Do you have a project that requires fuel supply for back-up power?
Read on about how to follow industry best practices for storing fuel in buildings...
What does that mean for your project? It means that continuous power is a reality, whether it be for a critical industries such as healthcare, telecommunications, or data centres, even defence, government or aviation, we have the solution. The SuperVault tank has proven time and time again that it offers undisputed benefits over a fire rated room and going underground, namely:Saves space, construction time, and building cost
Provides cleaner fuel for critical round-the-clock supply
Critical environmental security long-term
Simplicity of specifying, installing and complying
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Let's see some critical installations that have taken place of the SuperVault 4-hour Fire Rated Fuel Tank across Australia, New Zealand & Overseas
Fuelchief supplied a SuperVault Rectangular 2,000L tank to the Australian Corrections Department – Cessnock Prison in NSW. The tank is located inside the services room next to the generator.
Scott Base Antarctica
2001 was the commissioning year for the SuperVault to enter the harsh environment of Antarctica. Several tanks were installed to fuel generators/equipment at the base.
Compliance Certificate For The SuperVault Fire Rated Tank Can Be Downloaded Here
The compliance certificate for the SuperVault tank was issued by the Southwest Research institute where the multi hazard testing was exercised.
The Southwest Research Institute (SwRI) is a not-for-profit organisation based in San Antonio Texas who provide independent services to government and industry clients.
They push the boundaries of science and technology; from deep sea to deep space, SwRI multidisciplinary teams tackle the toughest challenges, such as that of multi-hazard testing of our environmentally compliant SuperVault.The SuperVault tank meets the standard for protected tanks certification, this includes SwRI 95-03, SwRI 93-01, SwRI 97-04. An explanation of these is available in the download.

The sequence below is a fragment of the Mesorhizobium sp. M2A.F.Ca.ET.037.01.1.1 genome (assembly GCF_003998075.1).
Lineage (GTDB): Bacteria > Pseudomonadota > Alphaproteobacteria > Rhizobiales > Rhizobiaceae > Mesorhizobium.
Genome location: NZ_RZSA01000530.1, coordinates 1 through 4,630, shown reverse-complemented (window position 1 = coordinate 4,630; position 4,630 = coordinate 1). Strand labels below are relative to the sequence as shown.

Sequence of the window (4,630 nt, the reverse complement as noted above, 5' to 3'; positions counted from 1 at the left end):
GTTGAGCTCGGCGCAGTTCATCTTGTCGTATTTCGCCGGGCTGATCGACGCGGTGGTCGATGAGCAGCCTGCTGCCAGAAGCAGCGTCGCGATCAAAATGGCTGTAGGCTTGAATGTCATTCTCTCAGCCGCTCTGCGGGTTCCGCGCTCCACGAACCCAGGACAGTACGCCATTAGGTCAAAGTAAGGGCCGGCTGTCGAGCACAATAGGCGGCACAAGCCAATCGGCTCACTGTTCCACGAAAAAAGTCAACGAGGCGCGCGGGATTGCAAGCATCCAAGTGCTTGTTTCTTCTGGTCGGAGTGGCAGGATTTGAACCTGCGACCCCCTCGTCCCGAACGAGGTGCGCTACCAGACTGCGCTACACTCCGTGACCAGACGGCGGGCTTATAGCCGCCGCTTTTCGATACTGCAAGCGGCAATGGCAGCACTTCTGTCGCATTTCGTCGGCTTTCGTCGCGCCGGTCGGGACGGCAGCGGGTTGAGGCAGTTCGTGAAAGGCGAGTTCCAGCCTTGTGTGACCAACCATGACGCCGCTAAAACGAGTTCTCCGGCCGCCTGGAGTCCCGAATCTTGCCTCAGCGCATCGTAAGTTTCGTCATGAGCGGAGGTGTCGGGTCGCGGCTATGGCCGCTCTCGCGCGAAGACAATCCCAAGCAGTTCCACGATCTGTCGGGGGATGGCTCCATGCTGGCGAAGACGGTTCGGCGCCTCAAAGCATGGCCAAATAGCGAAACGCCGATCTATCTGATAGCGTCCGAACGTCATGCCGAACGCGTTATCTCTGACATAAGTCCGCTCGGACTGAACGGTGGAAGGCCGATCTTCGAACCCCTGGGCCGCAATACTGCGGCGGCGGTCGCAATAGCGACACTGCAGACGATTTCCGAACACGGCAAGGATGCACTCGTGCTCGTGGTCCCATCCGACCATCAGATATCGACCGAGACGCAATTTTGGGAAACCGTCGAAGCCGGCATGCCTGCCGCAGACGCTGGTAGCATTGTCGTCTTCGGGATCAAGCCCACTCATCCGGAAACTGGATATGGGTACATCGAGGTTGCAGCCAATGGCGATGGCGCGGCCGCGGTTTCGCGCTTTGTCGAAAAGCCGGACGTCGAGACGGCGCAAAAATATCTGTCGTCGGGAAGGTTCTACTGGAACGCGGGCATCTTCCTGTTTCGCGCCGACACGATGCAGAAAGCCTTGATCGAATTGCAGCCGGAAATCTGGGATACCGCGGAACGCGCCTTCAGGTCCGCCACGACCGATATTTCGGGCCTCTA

What is Multi Hazard Testing? And Why Is It Important For Above Ground Fuel Tanks?
The fuel tank storage industry is constantly challenged with increasingly stringent fire and impact exposure requirements for above ground storage tanks. At Fuelchief (and our former company Advanced Fuel Tanks), we have collaborated for decades with the Southwest Research Institute (SwRI) in San Antonio Texas who are a key body in performance testing above ground fuel tanks. As part of this process our 4-hour fire rated SuperVault was put under the spotlight to be scrutinized and see if it lived up to its expectations. These tests are carried out by certified and experienced members of SwRI who document the results of each test. Ongoing; the SuperVault is audited to ensure these compliances are regularly upheld.
Our SuperVault above ground fuel tank compliance is conducted by the Southwest Research Institute (SwRI). SwRI is responsible for having developed a performance evaluation procedure for above ground tanks to address the concerns of fire marshals and regulatory authorities across the US and beyond. SwRI procedure 93-01 exposes tanks to high-intensity fires, hose stream tests, ballistics and simulated impact tests. The procedure determines if the above ground fuel storage tank meets the requirements established by the following specifications listed below:
- Uniform Fire Code (UFC) Appendix Standard A-II-F-I
- Underwriters Laboratories (UL2085)
- National Fire Protection Association (NFPA30A) or;
- Underwriters Laboratories of Canada ULC/ORD-C142
Image: The testing facility in San Antonio Texas where the SuperVault fuel tank was exposed to its multi hazard test.
The SuperVault Has Been Multi Hazard Approved To The Highest Global Standards
The test is conducted in testing facility at SwRI. These are discussed briefly below. The result of this test means the SuperVault not only meets health and safety standards, but also fire rated and environmental.
The first step in the multi hazard testing for the SuperVault tank was:
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Hazard Test 2
Hose Stream Test
After the High Intensity Fire Exposure test the tank moves onto stage two which is the Post-Fire Hose Stream Resistance Test. Here the controlled tank was subjected to the cooling, erosive and impact forces of the hose stream.
Hazard Test 3 Projectile Test